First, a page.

What newspapermen do after a Yankee baseball game, win or lose, is go into the clubhouse to ask the players a few civil questions about base hits, curve balls and the Faulkerian vision of the Old South.

Three or four minutes after the Orioles handed the New Yorkers their hat tonight, 6-1, the men and women with notebooks and microphones moved silently into the pin stripes' lair.

Bobby Murcer, a Yankee outfielder, welcomed the visitors with a snarl that must have sprained his lip.

"Unprintable vultures," he said, sort of.

Enough said of the state of the Yankees, for if so dedicated an ornithologist as Murcer sees vultures circling, that means somewhere there is carrion.

The Yankees are not dead. But they are lost in the desert of this pennant race, crawling on their hands and knees, hoping with each gasp of suffocating air that over the next hill there will lay an oasis of base hits.

Once master of nothing more than haute cuisine, Steve Stone suddenly owns the Yankees. The Orioles' right-hander gave up only two hits tonight. He is 3-0 against the Once Bombers, who in 24 innings of trying have made only 14 hits against Stone and scored but six runs.

The Yankees' manager, Dick Howser, would love to see in Stone the reincarnation of Walter Johnson. When the Big Train shut down the Yankees, it was one thing. But Steve Stone? A 78-79 pitcher before this astonishing season in which he now is 19-4?

"I'd like to give Stone credit," Howser said, which would be a good thing for anyone to do when the best pitcher in the bigs give you two hits.

"But I don't know if anybody's that good."

Howser was befuddled.

Where once these Yankees were so mighty they could build an 11-game lead in the American League East, they now are reduced by poor hitting to a mediocrity that has won barely half its games lately. With tonight's loss -- the Yankees' fourth straight to the Orioles in seven days, with four more to play here by Monday evening -- the New Yorkers are 18-17 since the All-Star-Game.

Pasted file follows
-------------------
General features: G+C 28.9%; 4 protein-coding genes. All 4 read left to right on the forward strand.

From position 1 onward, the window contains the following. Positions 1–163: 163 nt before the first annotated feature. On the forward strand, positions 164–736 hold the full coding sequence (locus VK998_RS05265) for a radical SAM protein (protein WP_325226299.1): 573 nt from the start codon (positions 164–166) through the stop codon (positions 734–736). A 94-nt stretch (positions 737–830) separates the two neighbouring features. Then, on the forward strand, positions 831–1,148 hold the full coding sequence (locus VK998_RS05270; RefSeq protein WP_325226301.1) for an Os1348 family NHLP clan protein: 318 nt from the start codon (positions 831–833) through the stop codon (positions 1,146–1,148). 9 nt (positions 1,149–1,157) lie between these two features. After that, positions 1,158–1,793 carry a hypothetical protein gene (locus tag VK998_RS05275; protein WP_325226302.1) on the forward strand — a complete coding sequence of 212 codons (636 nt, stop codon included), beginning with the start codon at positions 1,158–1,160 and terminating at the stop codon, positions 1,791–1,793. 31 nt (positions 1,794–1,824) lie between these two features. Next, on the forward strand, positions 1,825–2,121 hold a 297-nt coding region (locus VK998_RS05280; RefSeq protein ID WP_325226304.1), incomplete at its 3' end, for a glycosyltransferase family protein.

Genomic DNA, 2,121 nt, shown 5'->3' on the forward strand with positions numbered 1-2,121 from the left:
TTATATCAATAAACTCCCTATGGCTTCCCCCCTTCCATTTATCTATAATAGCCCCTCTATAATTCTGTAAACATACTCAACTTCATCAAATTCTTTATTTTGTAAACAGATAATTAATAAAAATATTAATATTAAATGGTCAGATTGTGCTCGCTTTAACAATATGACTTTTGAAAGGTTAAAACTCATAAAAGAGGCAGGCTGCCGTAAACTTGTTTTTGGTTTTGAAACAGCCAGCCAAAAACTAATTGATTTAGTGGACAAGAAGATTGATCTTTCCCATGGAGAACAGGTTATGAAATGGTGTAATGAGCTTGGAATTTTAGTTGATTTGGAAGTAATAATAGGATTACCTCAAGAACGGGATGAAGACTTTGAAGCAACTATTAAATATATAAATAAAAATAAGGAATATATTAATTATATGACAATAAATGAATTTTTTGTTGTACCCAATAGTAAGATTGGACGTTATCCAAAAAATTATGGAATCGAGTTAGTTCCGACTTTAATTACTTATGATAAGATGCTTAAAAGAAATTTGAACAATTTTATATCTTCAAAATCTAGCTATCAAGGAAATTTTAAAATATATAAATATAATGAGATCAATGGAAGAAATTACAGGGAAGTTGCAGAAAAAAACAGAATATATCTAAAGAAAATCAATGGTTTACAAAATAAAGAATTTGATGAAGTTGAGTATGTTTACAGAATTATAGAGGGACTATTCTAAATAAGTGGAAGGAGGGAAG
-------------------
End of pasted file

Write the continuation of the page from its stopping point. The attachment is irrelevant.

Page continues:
Signs of panic are visible.

Why else has George Steinbrenner done what he always does when the situation calls for baseball experience and judgment? A pennant races heat up, the Yankees' owner traditionally tests his genius against the rest of the world's inventiveness. Yes, once again the guy with the big ships has -- whipped out his checkbook.

Craig Nettles gets sick. Cleverly Steinbrenner buys a third baseman, Aurelio Rodriguez.

Despearate for another starting pitcher, the Yankess check their AAA team in Columbus.

Seeing nothing down on the farm, Steinbrenner decides then to look in the old folks home Welcome to Gotham, Gaylord Perry.

Only on the Yankees, where senior citizens play catch with Father Time, would Perry, 42, Sept. 15 feel younger than the graying, disappearing hair and expanding waistline mark him.

Only on this team could Perry reach over to the guy in the next locker today and say, "Hi, Pops." For in that locker sits another big-bucks antique, pitcher Luis Tiant, who insists to a disbelieving world that he is 39. So was Jack Benny for 40 years.

What money can't buy is a base hit.

Look at the Orioles' four victories in these seven days, four victories that have transformed August from a Yankee stroll in the park into an on-their-belly crawl toward a Steptember desert. Now the Yankees are only 2 1/2 games ahead of the flying Orioles, 2 1/2 games that will be gone by Monday night if the big men in the Yankees' lineup don't come out of their collective coma soon.

In the four losses to Baltimore, the Yankees' 5-6-7 men in the batting order have had 47 at-bats with 34 men on base.

They have driven in no one.

"I don't know what to do," said Howser, the manager. "If I did, I'd be doing it. We're not swinging the bat. I don't know what to do right now."

Only Reggie Jackson is hitting. Likely the most valuable player in the league, he hit his 32nd home run tonight. He made a diving catch to save a run when the issue was yet in doubt. The World Series atmosphere here tonight, when 49,952 customers showed Edward Bennett Williams that they didn't care about his plaint of slow "egress" from the stadium, was never more clear than when Jackson, not seeing a foul tip, went flying head first into second base trying to beat a force-out with the score 2-1.

"Reggie's been carrying you," one of the vultures said to Howser.

A month ago, with that 11-game lead, Howser could have been expansive on the subject of Jackson. Tonight, the best he could do was a wry smile.

"I hope his back doesn't get sore," the manager said.